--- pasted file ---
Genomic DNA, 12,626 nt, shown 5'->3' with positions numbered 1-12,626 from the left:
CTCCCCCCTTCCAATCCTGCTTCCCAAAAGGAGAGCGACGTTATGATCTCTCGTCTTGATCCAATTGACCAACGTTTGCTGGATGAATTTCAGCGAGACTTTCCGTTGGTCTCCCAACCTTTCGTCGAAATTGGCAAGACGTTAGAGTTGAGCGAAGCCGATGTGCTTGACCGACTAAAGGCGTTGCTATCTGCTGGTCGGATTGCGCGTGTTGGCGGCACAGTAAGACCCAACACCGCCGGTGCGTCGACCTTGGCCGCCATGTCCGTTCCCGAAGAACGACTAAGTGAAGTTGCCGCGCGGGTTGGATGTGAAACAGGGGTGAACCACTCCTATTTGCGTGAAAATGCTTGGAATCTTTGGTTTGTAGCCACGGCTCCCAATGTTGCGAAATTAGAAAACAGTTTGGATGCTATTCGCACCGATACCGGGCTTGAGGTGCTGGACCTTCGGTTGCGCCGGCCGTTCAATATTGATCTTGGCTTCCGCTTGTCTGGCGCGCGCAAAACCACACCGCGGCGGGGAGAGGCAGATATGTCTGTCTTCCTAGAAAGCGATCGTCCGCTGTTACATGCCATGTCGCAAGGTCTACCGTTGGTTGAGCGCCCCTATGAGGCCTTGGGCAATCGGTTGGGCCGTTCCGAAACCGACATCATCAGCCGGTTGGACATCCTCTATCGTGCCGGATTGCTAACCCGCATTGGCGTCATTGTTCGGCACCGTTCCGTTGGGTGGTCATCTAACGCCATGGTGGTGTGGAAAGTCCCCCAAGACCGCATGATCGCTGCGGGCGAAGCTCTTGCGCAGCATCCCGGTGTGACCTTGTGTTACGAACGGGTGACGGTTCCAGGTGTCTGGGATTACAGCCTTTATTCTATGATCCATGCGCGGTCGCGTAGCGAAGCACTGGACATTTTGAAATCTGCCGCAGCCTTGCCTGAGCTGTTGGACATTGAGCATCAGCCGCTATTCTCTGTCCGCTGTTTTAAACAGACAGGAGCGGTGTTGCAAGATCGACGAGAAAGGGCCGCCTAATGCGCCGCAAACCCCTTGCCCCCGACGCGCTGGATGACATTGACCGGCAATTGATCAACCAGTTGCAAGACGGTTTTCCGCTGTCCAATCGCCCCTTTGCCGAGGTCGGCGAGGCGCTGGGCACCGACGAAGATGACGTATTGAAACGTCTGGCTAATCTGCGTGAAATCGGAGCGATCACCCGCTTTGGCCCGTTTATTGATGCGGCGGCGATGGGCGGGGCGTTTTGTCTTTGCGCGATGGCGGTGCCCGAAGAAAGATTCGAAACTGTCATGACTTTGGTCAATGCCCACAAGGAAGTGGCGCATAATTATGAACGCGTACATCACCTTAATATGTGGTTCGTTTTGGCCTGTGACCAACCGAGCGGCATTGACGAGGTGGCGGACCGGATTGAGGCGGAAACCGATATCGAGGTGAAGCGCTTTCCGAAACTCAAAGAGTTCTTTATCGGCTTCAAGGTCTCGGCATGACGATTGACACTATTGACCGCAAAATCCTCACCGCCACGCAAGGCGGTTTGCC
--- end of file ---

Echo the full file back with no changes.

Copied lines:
Genomic DNA, 12,626 nt, shown 5'->3' with positions numbered 1-12,626 from the left:
CTCCCCCCTTCCAATCCTGCTTCCCAAAAGGAGAGCGACGTTATGATCTCTCGTCTTGATCCAATTGACCAACGTTTGCTGGATGAATTTCAGCGAGACTTTCCGTTGGTCTCCCAACCTTTCGTCGAAATTGGCAAGACGTTAGAGTTGAGCGAAGCCGATGTGCTTGACCGACTAAAGGCGTTGCTATCTGCTGGTCGGATTGCGCGTGTTGGCGGCACAGTAAGACCCAACACCGCCGGTGCGTCGACCTTGGCCGCCATGTCCGTTCCCGAAGAACGACTAAGTGAAGTTGCCGCGCGGGTTGGATGTGAAACAGGGGTGAACCACTCCTATTTGCGTGAAAATGCTTGGAATCTTTGGTTTGTAGCCACGGCTCCCAATGTTGCGAAATTAGAAAACAGTTTGGATGCTATTCGCACCGATACCGGGCTTGAGGTGCTGGACCTTCGGTTGCGCCGGCCGTTCAATATTGATCTTGGCTTCCGCTTGTCTGGCGCGCGCAAAACCACACCGCGGCGGGGAGAGGCAGATATGTCTGTCTTCCTAGAAAGCGATCGTCCGCTGTTACATGCCATGTCGCAAGGTCTACCGTTGGTTGAGCGCCCCTATGAGGCCTTGGGCAATCGGTTGGGCCGTTCCGAAACCGACATCATCAGCCGGTTGGACATCCTCTATCGTGCCGGATTGCTAACCCGCATTGGCGTCATTGTTCGGCACCGTTCCGTTGGGTGGTCATCTAACGCCATGGTGGTGTGGAAAGTCCCCCAAGACCGCATGATCGCTGCGGGCGAAGCTCTTGCGCAGCATCCCGGTGTGACCTTGTGTTACGAACGGGTGACGGTTCCAGGTGTCTGGGATTACAGCCTTTATTCTATGATCCATGCGCGGTCGCGTAGCGAAGCACTGGACATTTTGAAATCTGCCGCAGCCTTGCCTGAGCTGTTGGACATTGAGCATCAGCCGCTATTCTCTGTCCGCTGTTTTAAACAGACAGGAGCGGTGTTGCAAGATCGACGAGAAAGGGCCGCCTAATGCGCCGCAAACCCCTTGCCCCCGACGCGCTGGATGACATTGACCGGCAATTGATCAACCAGTTGCAAGACGGTTTTCCGCTGTCCAATCGCCCCTTTGCCGAGGTCGGCGAGGCGCTGGGCACCGACGAAGATGACGTATTGAAACGTCTGGCTAATCTGCGTGAAATCGGAGCGATCACCCGCTTTGGCCCGTTTATTGATGCGGCGGCGATGGGCGGGGCGTTTTGTCTTTGCGCGATGGCGGTGCCCGAAGAAAGATTCGAAACTGTCATGACTTTGGTCAATGCCCACAAGGAAGTGGCGCATAATTATGAACGCGTACATCACCTTAATATGTGGTTCGTTTTGGCCTGTGACCAACCGAGCGGCATTGACGAGGTGGCGGACCGGATTGAGGCGGAAACCGATATCGAGGTGAAGCGCTTTCCGAAACTCAAAGAGTTCTTTATCGGCTTCAAGGTCTCGGCATGACGATTGACACTATTGACCGCAAAATCCTCACCGCCACGCAAGGCGGTTTGCC